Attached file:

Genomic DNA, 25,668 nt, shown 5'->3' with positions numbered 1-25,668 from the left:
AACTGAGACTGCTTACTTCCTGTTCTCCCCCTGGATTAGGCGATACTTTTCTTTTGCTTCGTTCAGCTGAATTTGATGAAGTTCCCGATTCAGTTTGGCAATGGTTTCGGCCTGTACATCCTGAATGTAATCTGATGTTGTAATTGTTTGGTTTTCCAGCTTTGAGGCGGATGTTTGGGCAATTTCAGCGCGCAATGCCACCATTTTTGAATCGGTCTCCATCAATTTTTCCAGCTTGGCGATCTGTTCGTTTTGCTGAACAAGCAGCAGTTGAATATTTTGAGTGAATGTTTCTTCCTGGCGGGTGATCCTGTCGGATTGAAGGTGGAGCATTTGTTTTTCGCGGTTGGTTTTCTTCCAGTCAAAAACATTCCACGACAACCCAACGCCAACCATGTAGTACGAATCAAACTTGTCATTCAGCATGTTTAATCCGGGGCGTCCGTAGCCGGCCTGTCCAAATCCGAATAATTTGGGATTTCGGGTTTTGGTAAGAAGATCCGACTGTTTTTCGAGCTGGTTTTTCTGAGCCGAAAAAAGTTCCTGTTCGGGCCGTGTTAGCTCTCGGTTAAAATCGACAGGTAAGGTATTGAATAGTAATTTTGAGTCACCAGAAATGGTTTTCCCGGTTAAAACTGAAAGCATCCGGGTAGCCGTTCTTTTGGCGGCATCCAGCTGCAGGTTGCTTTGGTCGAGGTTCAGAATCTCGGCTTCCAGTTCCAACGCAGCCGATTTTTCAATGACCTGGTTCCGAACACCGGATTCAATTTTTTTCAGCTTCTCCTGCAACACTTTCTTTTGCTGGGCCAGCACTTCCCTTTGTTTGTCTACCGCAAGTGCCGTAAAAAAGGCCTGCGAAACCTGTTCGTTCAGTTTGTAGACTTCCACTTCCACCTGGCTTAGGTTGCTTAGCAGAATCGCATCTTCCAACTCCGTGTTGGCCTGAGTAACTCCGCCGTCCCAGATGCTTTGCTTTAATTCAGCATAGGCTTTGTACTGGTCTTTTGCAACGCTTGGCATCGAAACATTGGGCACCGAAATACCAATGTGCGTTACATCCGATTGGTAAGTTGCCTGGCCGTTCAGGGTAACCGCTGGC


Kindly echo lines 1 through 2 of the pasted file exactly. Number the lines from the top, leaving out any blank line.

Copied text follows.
Genomic DNA, 25,668 nt, shown 5'->3' with positions numbered 1-25,668 from the left:
AACTGAGACTGCTTACTTCCTGTTCTCCCCCTGGATTAGGCGATACTTTTCTTTTGCTTCGTTCAGCTGAATTTGATGAAGTTCCCGATTCAGTTTGGCAATGGTTTCGGCCTGTACATCCTGAATGTAATCTGATGTTGTAATTGTTTGGTTTTCCAGCTTTGAGGCGGATGTTTGGGCAATTTCAGCGCGCAATGCCACCATTTTTGAATCGGTCTCCATCAATTTTTCCAGCTTGGCGATCTGTTCGTTTTGCTGAACAAGCAGCAGTTGAATATTTTGAGTGAATGTTTCTTCCTGGCGGGTGATCCTGTCGGATTGAAGGTGGAGCATTTGTTTTTCGCGGTTGGTTTTCTTCCAGTCAAAAACATTCCACGACAACCCAACGCCAACCATGTAGTACGAATCAAACTTGTCATTCAGCATGTTTAATCCGGGGCGTCCGTAGCCGGCCTGTCCAAATCCGAATAATTTGGGATTTCGGGTTTTGGTAAGAAGATCCGACTGTTTTTCGAGCTGGTTTTTCTGAGCCGAAAAAAGTTCCTGTTCGGGCCGTGTTAGCTCTCGGTTAAAATCGACAGGTAAGGTATTGAATAGTAATTTTGAGTCACCAGAAATGGTTTTCCCGGTTAAAACTGAAAGCATCCGGGTAGCCGTTCTTTTGGCGGCATCCAGCTGCAGGTTGCTTTGGTCGAGGTTCAGAATCTCGGCTTCCAGTTCCAACGCAGCCGATTTTTCAATGACCTGGTTCCGAACACCGGATTCAATTTTTTTCAGCTTCTCCTGCAACACTTTCTTTTGCTGGGCCAGCACTTCCCTTTGTTTGTCTACCGCAAGTGCCGTAAAAAAGGCCTGCGAAACCTGTTCGTTCAGTTTGTAGACTTCCACTTCCACCTGGCTTAGGTTGCTTAGCAGAATCGCATCTTCCAACTCCGTGTTGGCCTGAGTAACTCCGCCGTCCCAGATGCTTTGCTTTAATTCAGCATAGGCTTTGTACTGGTCTTTTGCAACGCTTGGCATCGAAACATTGGGCACCGAAATACCAATGTGCGTTACATCCGATTGGTAAGTTGCCTGGCCGTTCAGGGTAACCGCTGGC